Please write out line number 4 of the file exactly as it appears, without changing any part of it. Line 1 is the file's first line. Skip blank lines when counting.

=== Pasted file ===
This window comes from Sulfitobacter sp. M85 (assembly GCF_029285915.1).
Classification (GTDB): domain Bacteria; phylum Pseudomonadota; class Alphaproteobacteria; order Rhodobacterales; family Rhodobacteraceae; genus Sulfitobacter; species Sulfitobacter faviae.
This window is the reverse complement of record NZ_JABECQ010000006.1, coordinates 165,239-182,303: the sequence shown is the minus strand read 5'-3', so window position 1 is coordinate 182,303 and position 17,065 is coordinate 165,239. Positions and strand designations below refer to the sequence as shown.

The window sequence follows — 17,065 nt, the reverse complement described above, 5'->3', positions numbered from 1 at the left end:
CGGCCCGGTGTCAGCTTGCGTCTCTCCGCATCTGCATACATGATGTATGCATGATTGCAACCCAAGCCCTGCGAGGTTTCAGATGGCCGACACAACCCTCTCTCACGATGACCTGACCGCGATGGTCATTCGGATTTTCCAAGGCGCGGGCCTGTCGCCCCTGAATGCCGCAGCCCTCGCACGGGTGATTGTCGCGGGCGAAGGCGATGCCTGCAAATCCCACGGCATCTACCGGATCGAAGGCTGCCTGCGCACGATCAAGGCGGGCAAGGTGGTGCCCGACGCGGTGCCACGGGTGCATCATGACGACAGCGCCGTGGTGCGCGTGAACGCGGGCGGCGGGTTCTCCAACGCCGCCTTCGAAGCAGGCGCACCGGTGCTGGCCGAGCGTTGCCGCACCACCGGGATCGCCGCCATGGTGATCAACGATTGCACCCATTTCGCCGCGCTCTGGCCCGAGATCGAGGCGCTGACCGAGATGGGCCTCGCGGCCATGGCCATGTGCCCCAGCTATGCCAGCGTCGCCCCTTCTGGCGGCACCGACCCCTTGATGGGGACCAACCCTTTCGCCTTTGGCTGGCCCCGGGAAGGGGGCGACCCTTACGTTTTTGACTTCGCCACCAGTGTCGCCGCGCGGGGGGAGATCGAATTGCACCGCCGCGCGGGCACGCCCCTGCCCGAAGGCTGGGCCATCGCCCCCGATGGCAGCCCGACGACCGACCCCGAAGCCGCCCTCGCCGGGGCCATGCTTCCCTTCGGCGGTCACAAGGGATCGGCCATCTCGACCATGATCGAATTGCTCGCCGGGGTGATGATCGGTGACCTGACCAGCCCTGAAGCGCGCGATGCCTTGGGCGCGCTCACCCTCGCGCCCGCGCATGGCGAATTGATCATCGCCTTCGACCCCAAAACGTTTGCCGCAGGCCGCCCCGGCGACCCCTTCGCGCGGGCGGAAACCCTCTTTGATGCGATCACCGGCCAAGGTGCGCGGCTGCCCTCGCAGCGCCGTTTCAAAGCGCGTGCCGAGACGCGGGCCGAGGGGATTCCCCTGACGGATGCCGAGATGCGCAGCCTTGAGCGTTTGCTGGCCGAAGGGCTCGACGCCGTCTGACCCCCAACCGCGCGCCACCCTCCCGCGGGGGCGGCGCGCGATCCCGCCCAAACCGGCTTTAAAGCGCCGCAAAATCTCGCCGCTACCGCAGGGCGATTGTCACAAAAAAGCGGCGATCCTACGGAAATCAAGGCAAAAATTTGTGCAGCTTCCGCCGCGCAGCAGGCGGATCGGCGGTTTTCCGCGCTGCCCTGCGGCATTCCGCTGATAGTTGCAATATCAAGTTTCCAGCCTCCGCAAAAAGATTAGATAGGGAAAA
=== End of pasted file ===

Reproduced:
The window sequence follows — 17,065 nt, the reverse complement described above, 5'->3', positions numbered from 1 at the left end: